Tuesday, August 17, 2010


I went to a little get-together in celebration of my friend earning his Ph.D. (in phucking physics!) and then attended a nightclub show of two pretty smart bands with kinda dumb names, first, the Free-Lance Whales and then, Tokyo Police Club, who I especially liked.

It’s the first time all summer I’ve gone out to hear music, a state of affairs that can aptly be termed a revolting development, and one I should try to remedy in the remaining few weeks of vacation. It’s unlikely, though, I’ll run across another band I enjoyed as much as I did Tokyo Police Club, in particular, their charming bass-player singer, Dave Monks, who reminded me, alternately, of a young (and sober) Evan Dando, of bassist Tommy Stinson when I first saw the Replacements in 1983, and of my end-of-year school picture from 9th grade.

Having been totally unfamiliar with the Canadian indie rockers before the show, I count myself as a fan now, an odd role to play in relation to musicians who were born when you were thirty. On the other hand, if they were classical music prodigies, it wouldn’t seem so weird.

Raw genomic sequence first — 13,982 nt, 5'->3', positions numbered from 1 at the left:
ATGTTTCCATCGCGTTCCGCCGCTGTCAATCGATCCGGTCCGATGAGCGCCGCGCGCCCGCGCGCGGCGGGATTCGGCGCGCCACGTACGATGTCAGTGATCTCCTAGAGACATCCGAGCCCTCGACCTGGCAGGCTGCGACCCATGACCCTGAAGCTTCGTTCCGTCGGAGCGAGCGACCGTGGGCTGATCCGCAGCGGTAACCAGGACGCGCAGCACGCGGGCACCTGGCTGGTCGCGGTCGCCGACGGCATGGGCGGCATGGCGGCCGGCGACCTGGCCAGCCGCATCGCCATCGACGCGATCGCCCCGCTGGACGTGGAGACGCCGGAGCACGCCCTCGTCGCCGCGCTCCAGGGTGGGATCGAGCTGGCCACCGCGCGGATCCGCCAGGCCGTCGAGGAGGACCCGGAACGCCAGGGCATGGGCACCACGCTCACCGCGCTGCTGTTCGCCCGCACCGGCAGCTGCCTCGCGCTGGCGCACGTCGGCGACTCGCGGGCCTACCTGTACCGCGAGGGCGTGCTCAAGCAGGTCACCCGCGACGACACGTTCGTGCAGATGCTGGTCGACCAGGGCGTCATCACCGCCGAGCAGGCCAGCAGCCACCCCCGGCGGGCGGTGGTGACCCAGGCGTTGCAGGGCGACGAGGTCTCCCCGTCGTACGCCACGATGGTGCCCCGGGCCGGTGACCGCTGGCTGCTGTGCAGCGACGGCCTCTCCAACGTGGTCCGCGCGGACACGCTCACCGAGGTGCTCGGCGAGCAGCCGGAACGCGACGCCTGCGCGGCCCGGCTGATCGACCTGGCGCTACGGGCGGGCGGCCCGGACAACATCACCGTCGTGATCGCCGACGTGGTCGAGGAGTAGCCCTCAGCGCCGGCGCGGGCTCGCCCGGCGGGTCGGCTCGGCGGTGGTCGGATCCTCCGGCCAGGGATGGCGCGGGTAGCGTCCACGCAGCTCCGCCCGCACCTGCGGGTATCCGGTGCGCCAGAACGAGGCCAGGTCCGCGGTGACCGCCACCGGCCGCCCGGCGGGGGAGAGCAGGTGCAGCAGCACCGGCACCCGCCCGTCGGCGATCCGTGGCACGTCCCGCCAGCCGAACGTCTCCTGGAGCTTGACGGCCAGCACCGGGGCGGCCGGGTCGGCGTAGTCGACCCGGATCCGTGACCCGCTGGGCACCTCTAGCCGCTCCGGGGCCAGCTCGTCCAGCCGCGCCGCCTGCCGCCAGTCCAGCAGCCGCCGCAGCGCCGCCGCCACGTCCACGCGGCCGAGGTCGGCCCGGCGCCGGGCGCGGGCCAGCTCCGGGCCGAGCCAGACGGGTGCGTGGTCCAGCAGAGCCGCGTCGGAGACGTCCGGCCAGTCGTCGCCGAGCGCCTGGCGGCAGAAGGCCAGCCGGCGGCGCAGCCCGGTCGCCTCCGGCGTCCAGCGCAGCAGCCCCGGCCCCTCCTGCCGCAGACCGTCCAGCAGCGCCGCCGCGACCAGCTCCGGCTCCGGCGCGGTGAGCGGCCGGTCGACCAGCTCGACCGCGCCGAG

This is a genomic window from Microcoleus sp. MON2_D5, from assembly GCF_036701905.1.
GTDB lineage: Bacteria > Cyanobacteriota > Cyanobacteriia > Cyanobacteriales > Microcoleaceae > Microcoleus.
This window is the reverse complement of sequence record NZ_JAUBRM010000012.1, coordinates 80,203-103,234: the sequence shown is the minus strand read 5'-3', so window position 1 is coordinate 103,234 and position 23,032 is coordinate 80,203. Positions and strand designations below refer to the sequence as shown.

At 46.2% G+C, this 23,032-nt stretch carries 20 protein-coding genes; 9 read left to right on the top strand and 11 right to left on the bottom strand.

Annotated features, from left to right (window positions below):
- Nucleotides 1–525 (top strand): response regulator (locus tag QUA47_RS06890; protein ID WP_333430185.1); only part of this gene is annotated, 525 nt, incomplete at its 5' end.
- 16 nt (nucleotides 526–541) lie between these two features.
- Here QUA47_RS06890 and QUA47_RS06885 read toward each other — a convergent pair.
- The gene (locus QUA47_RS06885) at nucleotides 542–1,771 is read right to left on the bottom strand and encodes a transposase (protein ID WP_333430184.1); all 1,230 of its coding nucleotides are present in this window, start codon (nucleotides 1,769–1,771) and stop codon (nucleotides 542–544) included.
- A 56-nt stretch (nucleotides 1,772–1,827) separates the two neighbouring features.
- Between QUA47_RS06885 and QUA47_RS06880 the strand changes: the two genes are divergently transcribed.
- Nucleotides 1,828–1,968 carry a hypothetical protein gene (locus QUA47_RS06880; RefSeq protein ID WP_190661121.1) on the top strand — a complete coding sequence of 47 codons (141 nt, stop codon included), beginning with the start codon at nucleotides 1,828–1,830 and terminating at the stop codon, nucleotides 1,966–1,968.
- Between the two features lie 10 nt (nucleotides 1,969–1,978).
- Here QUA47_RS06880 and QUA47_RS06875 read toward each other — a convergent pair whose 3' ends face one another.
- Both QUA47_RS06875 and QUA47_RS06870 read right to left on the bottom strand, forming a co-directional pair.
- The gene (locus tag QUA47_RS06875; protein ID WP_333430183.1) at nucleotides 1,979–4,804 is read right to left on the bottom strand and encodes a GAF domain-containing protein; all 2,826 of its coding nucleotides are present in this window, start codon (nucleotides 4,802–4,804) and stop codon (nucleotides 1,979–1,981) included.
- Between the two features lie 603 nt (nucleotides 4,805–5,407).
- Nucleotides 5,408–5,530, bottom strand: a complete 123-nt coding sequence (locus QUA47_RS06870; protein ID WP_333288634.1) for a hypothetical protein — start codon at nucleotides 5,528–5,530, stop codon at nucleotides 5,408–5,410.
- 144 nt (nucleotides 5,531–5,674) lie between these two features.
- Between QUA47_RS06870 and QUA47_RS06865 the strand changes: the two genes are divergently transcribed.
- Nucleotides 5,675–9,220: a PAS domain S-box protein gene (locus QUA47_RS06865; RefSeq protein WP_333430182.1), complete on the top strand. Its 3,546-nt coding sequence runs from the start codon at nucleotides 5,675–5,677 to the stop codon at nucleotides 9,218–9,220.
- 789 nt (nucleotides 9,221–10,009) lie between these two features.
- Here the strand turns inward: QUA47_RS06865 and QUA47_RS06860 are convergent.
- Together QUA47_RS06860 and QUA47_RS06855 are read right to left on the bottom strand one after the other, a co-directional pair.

I’d characterize their sound as the kind of power-pop I’m typically drawn to: good songwriting, clever hooks, and, perhaps most importantly, Dave Monk's hair, which fell in his eyes and over his face in fine teen idol style all night long.

The crowd—lots of bright-eyed youngsters, most of whom, I’ll bet, attended college at some point in their lives (maybe currently)—were totally into the show, and I don’t blame them at all: the group played loud, got good and sweaty, and seemed to be having a swell time. No pyrotechnics or staged antics, just boys in t-shirts and jeans making a racket on their instruments.

Strangely, they didn’t seem to have a schwagg table laid out, or else I just couldn’t find it; probably a good thing; how embarrassing to have bought a shirt!


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